After nearly three hours of watching a film filled with plot-holes, cheesy one-liners and incredibly dramatic music, most were still disappointed to see Batman (Christian Bale) die at the end. And then, one last twist, Alfred spots his late master in Vienna, having lunch.
That may seem like a sufficiently closed ending, but given director Christopher Nolan's apt for intentional ambiguity, it seems worth considering the fact that the spotting may all be in the grieving mind of Alfred. Of course, there's no way to know for sure, so the audience just keeps guessing, debating and arguing.
7 2001: A Space Odyssey
This epic is structured into four acts, revolving around a series of encounters between humans and the mysterious black monoliths. Sci-fi to the core, the themes include human evolution, technology (including artificial intelligence) and alien life.
It began with a lukewarm run in theatres, but has eventually become one of Kubrick's most treasured masterpieces, and a favorite among Sci-fi fans. Today, it is considered one of the most influential films of all time, and yet, there are still so many unanswered questions.
At the end, the protagonist confronts the monolith, only to be thrown through time and space. His transformation into a powerful and worshipped baby makes one have to wonder, is he God? Or (for the skeptics), is it just all a hallucination?
6 Memento (2000)
If you can manage to follow this non-chronological plot for long enough, you are rewarded with a twist-ending that changes everything. Mind-blown, you come to the realization that nothing makes sense, nothing can be trusted, and you still don't know who John G is and if he's dead. Now, that is open-ended closure.
The story follows a man on a mission to avenge his wife who was murdered in a brutal home invasion. The trouble is, the event also left Leonard badly injured. Suffering from anterograde amnesia, he has completely lost his short term memory and, consequently, the ability to create new memories.
As he wanders about, attempting to investigate, he must document all of his findings on post-its, scrap pieces of paper and even his body. What he knows is that at some point, he tattooed himself with the words "John G Raped and Murdered Your Wife". But who is John G? By the end, a friend admits to him that he helped Leonard find and kill John G years ago, and that he has been given false information, on a goose-chase to kill others. But in a world where nothing can be trusted, you have to ask yourself: True? Or false?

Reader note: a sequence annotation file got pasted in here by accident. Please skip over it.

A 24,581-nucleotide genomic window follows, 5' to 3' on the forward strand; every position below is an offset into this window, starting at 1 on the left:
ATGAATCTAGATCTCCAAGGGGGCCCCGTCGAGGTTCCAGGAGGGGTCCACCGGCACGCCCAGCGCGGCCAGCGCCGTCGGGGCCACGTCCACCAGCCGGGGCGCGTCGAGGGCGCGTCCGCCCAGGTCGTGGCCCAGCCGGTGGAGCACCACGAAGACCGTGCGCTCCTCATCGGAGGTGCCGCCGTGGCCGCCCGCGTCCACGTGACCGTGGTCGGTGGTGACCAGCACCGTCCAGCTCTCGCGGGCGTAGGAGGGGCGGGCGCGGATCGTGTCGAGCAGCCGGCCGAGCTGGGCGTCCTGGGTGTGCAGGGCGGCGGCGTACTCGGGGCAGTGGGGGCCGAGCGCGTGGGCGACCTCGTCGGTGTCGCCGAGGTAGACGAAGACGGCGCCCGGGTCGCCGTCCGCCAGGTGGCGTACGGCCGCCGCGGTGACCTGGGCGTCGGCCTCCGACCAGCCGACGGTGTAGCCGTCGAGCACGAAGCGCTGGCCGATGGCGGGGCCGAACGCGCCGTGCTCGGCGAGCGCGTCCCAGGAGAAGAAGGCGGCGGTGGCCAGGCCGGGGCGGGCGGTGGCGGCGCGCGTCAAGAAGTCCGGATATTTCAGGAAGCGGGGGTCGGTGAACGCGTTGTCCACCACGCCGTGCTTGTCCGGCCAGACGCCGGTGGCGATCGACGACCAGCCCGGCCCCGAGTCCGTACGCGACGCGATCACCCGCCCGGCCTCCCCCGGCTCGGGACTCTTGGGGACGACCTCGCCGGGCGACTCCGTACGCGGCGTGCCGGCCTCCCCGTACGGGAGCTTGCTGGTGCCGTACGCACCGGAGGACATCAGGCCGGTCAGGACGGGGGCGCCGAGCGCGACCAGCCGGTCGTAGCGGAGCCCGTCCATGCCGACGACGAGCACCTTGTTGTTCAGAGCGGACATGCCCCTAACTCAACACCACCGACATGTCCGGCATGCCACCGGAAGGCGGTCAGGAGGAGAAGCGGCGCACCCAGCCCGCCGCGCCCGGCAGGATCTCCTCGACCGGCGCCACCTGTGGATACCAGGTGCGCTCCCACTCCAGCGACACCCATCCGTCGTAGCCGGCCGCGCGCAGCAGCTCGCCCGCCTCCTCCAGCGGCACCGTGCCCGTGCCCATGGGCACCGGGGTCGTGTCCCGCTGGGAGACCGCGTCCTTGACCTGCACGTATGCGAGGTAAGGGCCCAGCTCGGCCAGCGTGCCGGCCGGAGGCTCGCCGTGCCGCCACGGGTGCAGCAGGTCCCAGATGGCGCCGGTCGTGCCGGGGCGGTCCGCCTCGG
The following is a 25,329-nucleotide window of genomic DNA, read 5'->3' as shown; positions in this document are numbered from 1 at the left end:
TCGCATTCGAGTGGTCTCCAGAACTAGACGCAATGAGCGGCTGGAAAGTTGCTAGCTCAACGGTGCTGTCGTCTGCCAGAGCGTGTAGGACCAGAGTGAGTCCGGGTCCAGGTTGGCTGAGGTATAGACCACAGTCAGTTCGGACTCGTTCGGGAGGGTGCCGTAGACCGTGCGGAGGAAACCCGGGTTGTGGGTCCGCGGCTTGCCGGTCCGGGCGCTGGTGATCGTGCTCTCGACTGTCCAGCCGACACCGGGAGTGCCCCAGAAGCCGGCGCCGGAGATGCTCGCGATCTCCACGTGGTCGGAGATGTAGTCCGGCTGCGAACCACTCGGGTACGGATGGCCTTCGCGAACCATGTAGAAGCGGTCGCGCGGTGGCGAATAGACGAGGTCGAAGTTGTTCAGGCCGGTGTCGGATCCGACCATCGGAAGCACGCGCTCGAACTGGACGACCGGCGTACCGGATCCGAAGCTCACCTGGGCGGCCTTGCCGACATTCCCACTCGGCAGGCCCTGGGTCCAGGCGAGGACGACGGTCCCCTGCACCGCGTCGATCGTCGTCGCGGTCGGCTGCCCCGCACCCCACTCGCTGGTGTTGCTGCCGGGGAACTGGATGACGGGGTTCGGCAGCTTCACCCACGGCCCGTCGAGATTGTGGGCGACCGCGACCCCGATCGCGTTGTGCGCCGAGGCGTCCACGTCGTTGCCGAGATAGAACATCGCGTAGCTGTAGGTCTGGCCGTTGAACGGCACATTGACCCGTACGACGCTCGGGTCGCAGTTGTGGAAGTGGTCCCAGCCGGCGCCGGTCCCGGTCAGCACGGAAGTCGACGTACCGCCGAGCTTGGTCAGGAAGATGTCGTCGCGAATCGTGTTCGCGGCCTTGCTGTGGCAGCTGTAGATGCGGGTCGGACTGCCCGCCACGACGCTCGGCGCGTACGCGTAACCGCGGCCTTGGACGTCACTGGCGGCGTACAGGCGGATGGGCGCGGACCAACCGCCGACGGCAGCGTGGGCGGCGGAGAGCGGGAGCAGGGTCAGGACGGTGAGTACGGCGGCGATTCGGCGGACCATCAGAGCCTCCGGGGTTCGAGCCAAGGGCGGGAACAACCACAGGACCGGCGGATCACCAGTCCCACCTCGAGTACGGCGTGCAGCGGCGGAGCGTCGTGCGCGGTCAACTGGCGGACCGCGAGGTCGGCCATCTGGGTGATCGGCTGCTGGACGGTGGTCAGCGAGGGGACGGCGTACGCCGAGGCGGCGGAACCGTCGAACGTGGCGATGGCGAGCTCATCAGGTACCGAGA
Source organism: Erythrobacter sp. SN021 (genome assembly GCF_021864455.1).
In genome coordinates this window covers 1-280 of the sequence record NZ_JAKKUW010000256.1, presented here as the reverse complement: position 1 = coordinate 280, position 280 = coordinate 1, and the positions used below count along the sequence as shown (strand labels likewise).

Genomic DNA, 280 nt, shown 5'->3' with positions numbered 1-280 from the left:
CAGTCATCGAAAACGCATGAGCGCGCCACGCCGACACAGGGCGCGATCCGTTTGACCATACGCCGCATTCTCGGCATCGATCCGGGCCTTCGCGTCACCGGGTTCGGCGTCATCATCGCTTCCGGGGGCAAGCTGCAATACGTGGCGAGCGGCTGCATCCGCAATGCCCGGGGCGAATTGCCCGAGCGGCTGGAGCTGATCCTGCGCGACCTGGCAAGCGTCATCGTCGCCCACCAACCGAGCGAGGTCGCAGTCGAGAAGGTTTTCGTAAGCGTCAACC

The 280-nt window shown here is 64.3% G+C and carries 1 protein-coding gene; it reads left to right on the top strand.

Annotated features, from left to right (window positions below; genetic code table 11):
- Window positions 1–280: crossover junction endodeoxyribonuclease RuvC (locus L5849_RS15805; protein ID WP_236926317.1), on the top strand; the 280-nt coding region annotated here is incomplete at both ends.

5 How I Live Now (2013)
In this dystopian future, WWIII is just around the corner, when Daisy (Saoirse Ronan) is sent from NY to her aunt's house in England. Suffering from depression, anger, OCD and a fear of germs (among other things), Daisy's aggressive behavior becomes a very disruptive addition to the household. With her aunt busied by secretive work having to do with the war, Daisy is forced to get to know her three cousins. Slowly coming around, Daisy begins to feel as though, for the first time, she belongs somewhere.
And then a nuclear attack hits London, and everything changes. When the town is evacuated, the kids decide to stay holed up on their farm, in the hopes that their mother will soon return. But the military has other plans. The children are split up and Daisy dragged off with her youngest cousin, a little girl for whom she now feels responsible.
Her exceptionally violent journey to get she, and the little one back home, is filled with chaos and danger but when she finally does, only one cousin remains -- the boy with whom she fell in love. He has been beaten, tortured and whatever else. Unable to connect, or even speak, Daisy submits to being his caretaker. But what will become of them after the war? Will he ever recover? Will their parents ever return? It's a bittersweet ending indeed.